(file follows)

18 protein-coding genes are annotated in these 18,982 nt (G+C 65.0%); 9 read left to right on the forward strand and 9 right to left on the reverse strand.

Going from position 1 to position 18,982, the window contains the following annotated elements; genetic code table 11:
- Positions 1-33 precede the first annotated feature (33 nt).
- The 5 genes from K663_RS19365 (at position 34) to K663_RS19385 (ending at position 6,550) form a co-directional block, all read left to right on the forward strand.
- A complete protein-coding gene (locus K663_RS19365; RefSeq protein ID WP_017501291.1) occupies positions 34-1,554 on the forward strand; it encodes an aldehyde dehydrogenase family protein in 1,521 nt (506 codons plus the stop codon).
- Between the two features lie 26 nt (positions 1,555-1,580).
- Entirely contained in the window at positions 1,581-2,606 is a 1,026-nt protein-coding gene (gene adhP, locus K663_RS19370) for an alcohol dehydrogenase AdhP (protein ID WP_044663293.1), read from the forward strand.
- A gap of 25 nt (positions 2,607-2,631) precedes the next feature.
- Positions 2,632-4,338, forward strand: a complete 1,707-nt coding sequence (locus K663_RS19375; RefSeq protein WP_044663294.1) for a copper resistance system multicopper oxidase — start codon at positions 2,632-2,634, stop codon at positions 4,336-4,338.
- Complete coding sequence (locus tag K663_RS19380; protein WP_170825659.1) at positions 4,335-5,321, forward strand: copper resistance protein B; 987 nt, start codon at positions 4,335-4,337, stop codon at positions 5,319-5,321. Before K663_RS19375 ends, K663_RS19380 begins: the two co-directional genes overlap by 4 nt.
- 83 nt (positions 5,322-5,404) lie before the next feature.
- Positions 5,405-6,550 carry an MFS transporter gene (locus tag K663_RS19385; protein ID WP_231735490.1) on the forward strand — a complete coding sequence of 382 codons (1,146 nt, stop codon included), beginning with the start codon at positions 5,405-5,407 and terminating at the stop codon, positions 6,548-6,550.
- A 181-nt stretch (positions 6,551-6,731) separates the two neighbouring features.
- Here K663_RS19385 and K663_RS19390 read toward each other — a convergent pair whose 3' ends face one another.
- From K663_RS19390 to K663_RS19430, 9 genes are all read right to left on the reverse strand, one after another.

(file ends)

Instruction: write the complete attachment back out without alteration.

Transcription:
18 protein-coding genes are annotated in these 18,982 nt (G+C 65.0%); 9 read left to right on the forward strand and 9 right to left on the reverse strand.

Going from position 1 to position 18,982, the window contains the following annotated elements; genetic code table 11:
- Positions 1-33 precede the first annotated feature (33 nt).
- The 5 genes from K663_RS19365 (at position 34) to K663_RS19385 (ending at position 6,550) form a co-directional block, all read left to right on the forward strand.
- A complete protein-coding gene (locus K663_RS19365; RefSeq protein ID WP_017501291.1) occupies positions 34-1,554 on the forward strand; it encodes an aldehyde dehydrogenase family protein in 1,521 nt (506 codons plus the stop codon).
- Between the two features lie 26 nt (positions 1,555-1,580).
- Entirely contained in the window at positions 1,581-2,606 is a 1,026-nt protein-coding gene (gene adhP, locus K663_RS19370) for an alcohol dehydrogenase AdhP (protein ID WP_044663293.1), read from the forward strand.
- A gap of 25 nt (positions 2,607-2,631) precedes the next feature.
- Positions 2,632-4,338, forward strand: a complete 1,707-nt coding sequence (locus K663_RS19375; RefSeq protein WP_044663294.1) for a copper resistance system multicopper oxidase — start codon at positions 2,632-2,634, stop codon at positions 4,336-4,338.
- Complete coding sequence (locus tag K663_RS19380; protein WP_170825659.1) at positions 4,335-5,321, forward strand: copper resistance protein B; 987 nt, start codon at positions 4,335-4,337, stop codon at positions 5,319-5,321. Before K663_RS19375 ends, K663_RS19380 begins: the two co-directional genes overlap by 4 nt.
- 83 nt (positions 5,322-5,404) lie before the next feature.
- Positions 5,405-6,550 carry an MFS transporter gene (locus tag K663_RS19385; protein ID WP_231735490.1) on the forward strand — a complete coding sequence of 382 codons (1,146 nt, stop codon included), beginning with the start codon at positions 5,405-5,407 and terminating at the stop codon, positions 6,548-6,550.
- A 181-nt stretch (positions 6,551-6,731) separates the two neighbouring features.
- Here K663_RS19385 and K663_RS19390 read toward each other — a convergent pair whose 3' ends face one another.
- From K663_RS19390 to K663_RS19430, 9 genes are all read right to left on the reverse strand, one after another.